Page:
Please, don’t waste your time and energy fluttering up against a window that is NOT a tree, and expect it to magically become what you want it to be! Make the effort to have clear vision and understanding about who you are and what’s going on in your life…and then move forward with confidence!

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Passion is powerful; we all know that. And it can be a force for good or a force for … well, not so good! The same passion that can make you the best in your field can also result in an insufferable ego! Often times, when we are really passionate about something, we can be easily offended when someone disagrees with us or offers a different perspective on the topic.

I can say, humbly — I hope, this has happened to me. I strive to be more self-aware, however, and understand that it’s ok for others to have another perspective and that they don’t necessarily share my passion.

Today, think of someone who may have offended you as they touched upon your passion. Starting today, take a step to repair that relationship. One of the most profound ways to keep passion grounded on principle is through humility.

Pick one of these options to start the healing / forgiveness process today:

1. Contact the person and begin reconnecting. Before you take this step, however, it’s important that you forgive them and approach the connection with an open heart.

2. Write the person a note and mail it today! Acknowledge your part in whatever happened and ask them for their forgiveness; tell them you value the relationship and want to repair it. As you drop the note into the outgoing mail box, tell yourself that you forgive them for their part. Truly let go of the conflict as you release the letter.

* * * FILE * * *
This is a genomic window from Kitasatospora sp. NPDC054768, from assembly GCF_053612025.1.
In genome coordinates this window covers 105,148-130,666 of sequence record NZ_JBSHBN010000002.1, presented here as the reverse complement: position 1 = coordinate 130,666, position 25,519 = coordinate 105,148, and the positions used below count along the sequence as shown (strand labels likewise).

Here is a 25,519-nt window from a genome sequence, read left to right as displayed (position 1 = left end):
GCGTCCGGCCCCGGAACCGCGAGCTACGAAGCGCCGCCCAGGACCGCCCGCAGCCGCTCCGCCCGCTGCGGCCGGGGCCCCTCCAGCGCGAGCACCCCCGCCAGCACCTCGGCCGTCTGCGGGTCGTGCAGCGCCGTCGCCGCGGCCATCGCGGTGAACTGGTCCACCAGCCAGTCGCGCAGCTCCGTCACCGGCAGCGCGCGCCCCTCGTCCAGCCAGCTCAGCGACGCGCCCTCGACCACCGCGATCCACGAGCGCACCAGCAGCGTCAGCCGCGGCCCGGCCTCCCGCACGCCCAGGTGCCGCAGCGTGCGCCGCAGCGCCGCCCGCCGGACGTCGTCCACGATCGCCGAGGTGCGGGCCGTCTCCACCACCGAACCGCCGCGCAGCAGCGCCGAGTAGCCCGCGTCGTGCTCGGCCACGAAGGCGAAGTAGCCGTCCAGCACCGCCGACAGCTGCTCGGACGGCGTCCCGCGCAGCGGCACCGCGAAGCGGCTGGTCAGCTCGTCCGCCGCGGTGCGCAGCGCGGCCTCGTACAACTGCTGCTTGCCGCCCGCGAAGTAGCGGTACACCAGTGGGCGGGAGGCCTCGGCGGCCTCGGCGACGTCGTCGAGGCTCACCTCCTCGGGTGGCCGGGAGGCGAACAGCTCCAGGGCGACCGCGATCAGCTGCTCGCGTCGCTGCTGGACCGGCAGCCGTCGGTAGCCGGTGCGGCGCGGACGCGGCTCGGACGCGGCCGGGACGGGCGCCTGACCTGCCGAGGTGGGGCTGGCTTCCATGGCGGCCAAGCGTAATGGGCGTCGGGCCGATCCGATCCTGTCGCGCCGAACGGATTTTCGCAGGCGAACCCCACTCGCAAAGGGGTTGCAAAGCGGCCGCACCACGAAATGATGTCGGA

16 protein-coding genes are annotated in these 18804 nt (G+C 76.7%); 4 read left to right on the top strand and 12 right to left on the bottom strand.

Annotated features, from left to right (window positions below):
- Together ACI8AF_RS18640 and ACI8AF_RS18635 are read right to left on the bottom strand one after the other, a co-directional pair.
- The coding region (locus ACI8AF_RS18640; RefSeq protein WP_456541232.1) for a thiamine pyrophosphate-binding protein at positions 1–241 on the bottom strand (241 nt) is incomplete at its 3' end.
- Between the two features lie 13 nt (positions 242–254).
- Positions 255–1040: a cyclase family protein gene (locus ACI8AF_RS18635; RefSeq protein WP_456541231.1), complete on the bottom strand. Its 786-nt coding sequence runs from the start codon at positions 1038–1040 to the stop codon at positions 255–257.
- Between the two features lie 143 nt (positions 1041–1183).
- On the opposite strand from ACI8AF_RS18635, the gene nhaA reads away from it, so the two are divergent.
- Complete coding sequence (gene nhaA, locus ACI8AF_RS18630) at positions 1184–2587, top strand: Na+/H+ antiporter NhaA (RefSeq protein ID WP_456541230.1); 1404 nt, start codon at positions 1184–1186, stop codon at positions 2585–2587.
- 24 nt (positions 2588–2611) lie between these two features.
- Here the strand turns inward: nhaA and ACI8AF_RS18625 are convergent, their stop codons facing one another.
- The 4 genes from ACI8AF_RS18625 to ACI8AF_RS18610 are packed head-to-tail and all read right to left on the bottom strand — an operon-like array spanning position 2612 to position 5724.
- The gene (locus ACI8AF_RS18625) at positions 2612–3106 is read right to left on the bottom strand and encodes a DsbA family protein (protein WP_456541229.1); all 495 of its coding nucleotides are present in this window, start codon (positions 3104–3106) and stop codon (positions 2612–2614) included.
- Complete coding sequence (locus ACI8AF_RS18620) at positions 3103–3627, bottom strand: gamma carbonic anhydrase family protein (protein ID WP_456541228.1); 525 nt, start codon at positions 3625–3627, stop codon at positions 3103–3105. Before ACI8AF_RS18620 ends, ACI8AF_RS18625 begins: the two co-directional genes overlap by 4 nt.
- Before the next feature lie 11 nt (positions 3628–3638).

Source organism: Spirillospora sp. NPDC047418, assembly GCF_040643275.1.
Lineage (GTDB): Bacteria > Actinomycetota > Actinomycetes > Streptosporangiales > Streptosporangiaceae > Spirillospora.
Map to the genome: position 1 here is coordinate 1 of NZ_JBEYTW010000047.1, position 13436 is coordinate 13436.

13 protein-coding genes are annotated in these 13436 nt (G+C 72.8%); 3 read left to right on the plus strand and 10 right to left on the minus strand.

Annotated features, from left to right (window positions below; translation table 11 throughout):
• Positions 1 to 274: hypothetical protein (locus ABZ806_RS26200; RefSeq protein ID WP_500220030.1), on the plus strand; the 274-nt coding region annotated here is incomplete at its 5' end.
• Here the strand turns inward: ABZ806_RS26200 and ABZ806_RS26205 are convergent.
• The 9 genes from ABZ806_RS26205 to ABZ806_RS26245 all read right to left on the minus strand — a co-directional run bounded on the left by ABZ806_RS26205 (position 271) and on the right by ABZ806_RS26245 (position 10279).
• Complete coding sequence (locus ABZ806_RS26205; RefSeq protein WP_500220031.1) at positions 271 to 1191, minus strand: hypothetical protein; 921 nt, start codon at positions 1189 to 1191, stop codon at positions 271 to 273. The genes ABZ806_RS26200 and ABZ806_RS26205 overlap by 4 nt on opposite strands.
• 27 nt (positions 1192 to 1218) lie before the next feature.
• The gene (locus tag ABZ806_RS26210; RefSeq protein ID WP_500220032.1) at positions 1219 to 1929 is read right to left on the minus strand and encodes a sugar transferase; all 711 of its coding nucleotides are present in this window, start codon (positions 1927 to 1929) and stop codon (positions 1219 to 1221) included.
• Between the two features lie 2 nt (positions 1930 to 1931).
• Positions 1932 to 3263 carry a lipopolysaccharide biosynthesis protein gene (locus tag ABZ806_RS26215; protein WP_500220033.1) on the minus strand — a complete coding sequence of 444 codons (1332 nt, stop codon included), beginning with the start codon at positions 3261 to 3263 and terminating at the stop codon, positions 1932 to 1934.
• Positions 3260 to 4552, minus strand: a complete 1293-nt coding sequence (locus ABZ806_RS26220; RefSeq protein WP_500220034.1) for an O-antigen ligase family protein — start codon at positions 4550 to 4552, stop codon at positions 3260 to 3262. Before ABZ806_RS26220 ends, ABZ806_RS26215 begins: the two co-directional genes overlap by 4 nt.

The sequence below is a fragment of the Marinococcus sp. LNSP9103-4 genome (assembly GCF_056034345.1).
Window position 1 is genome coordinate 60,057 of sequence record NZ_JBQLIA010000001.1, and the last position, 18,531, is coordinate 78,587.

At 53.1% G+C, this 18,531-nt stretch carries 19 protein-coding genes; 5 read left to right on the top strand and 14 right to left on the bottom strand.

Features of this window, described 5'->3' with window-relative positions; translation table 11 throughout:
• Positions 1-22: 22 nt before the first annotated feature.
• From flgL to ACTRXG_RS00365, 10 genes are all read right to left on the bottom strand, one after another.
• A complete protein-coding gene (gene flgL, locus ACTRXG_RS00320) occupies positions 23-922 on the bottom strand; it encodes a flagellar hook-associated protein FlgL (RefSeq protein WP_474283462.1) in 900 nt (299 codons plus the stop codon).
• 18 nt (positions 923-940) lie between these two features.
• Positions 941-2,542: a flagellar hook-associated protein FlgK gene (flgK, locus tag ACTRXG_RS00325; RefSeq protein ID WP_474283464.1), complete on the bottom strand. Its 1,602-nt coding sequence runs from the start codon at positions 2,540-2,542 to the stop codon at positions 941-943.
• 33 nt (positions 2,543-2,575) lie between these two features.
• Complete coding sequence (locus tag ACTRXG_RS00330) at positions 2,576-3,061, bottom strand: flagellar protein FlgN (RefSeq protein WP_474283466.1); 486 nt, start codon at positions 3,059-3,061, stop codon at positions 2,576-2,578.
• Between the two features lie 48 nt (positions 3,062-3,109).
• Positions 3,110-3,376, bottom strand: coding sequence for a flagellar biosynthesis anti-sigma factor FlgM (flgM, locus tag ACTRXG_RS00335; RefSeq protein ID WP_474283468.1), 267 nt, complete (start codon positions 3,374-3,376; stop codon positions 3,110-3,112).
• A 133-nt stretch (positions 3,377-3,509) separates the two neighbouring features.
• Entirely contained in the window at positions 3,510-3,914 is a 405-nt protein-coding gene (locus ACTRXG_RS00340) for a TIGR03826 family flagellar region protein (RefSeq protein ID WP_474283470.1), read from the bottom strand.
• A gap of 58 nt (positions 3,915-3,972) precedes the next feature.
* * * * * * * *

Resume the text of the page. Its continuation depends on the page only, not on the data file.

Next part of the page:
3. Speak with the person today. Let them know you need to ask their forgiveness for being upset with them. Let them know you may not have understood the full situation, allowed yourself to become upset and held it against them. End the conversation with this simple question: “Will you forgive me?”

Which one will you choose?

I can say from experience, there’s something very liberating in this process. It may not always end with the relationship repaired and things between you back the way they were…but you will feel better for owning your part, for making the move to begin the healing process, and for having some closure of the situation.

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If we begin with the premise that excellence requires superior quality, first we must define what that means…to ourselves and to our customers — both existing and potential, and for each of us this may be very different.

For me, it requires ongoing education and keeping up with the latest developments and thought-leaders in the areas of personal growth, leadership development, team building, and communications. It means being solely focused on the success of my clients. It means being an outstanding listener — which we all know is an active process, requiring my undivided attention and ability to tune out my own thoughts as I listen to what my clients need to discuss. It means functioning intuitively and perceptively to discern what the true issues and challenges are that my clients face. All of these things will allow me to tune-in to my clients and really understand their unique needs. Then I must be able to tailor what I have to offer to be able to actually help them move through, around, or past these obstacles and challenges to perform at higher levels and achieve their goals.

There are a lot of other factors at play here, other actions I need to take, other behaviors I need to demonstrate, as you can imagine. But for purposes of getting your thinking started, I think this is a good beginning place. Clearly, your inputs and outputs are likely very different than mine, but the thought processes around what excellence means and how you demonstrate it are the same.